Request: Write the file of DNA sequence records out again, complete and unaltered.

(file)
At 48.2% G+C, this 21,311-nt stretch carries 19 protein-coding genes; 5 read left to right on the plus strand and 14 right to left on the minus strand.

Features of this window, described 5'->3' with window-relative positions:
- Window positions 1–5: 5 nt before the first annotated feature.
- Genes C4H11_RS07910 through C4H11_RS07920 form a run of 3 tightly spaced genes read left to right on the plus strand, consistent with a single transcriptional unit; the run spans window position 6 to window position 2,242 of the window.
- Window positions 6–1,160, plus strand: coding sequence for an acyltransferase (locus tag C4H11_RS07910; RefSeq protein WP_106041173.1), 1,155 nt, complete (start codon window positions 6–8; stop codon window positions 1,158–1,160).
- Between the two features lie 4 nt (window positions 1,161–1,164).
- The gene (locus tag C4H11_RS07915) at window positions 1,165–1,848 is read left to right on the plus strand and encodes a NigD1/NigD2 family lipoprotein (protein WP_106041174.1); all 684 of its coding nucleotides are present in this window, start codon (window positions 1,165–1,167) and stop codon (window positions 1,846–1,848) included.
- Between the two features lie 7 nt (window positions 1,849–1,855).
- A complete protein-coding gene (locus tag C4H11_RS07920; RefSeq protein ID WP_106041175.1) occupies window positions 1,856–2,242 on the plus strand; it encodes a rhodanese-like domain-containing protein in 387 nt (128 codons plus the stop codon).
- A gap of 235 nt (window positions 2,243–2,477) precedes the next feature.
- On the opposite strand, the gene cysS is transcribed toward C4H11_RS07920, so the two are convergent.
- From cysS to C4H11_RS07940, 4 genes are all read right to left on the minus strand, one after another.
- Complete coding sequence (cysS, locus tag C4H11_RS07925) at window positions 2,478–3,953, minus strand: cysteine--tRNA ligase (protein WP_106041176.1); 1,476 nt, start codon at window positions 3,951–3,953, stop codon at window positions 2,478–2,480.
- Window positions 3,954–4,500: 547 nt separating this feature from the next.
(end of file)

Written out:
At 48.2% G+C, this 21,311-nt stretch carries 19 protein-coding genes; 5 read left to right on the plus strand and 14 right to left on the minus strand.

Features of this window, described 5'->3' with window-relative positions:
- Window positions 1–5: 5 nt before the first annotated feature.
- Genes C4H11_RS07910 through C4H11_RS07920 form a run of 3 tightly spaced genes read left to right on the plus strand, consistent with a single transcriptional unit; the run spans window position 6 to window position 2,242 of the window.
- Window positions 6–1,160, plus strand: coding sequence for an acyltransferase (locus tag C4H11_RS07910; RefSeq protein WP_106041173.1), 1,155 nt, complete (start codon window positions 6–8; stop codon window positions 1,158–1,160).
- Between the two features lie 4 nt (window positions 1,161–1,164).
- The gene (locus tag C4H11_RS07915) at window positions 1,165–1,848 is read left to right on the plus strand and encodes a NigD1/NigD2 family lipoprotein (protein WP_106041174.1); all 684 of its coding nucleotides are present in this window, start codon (window positions 1,165–1,167) and stop codon (window positions 1,846–1,848) included.
- Between the two features lie 7 nt (window positions 1,849–1,855).
- A complete protein-coding gene (locus tag C4H11_RS07920; RefSeq protein ID WP_106041175.1) occupies window positions 1,856–2,242 on the plus strand; it encodes a rhodanese-like domain-containing protein in 387 nt (128 codons plus the stop codon).
- A gap of 235 nt (window positions 2,243–2,477) precedes the next feature.
- On the opposite strand, the gene cysS is transcribed toward C4H11_RS07920, so the two are convergent.
- From cysS to C4H11_RS07940, 4 genes are all read right to left on the minus strand, one after another.
- Complete coding sequence (cysS, locus tag C4H11_RS07925) at window positions 2,478–3,953, minus strand: cysteine--tRNA ligase (protein WP_106041176.1); 1,476 nt, start codon at window positions 3,951–3,953, stop codon at window positions 2,478–2,480.
- Window positions 3,954–4,500: 547 nt separating this feature from the next.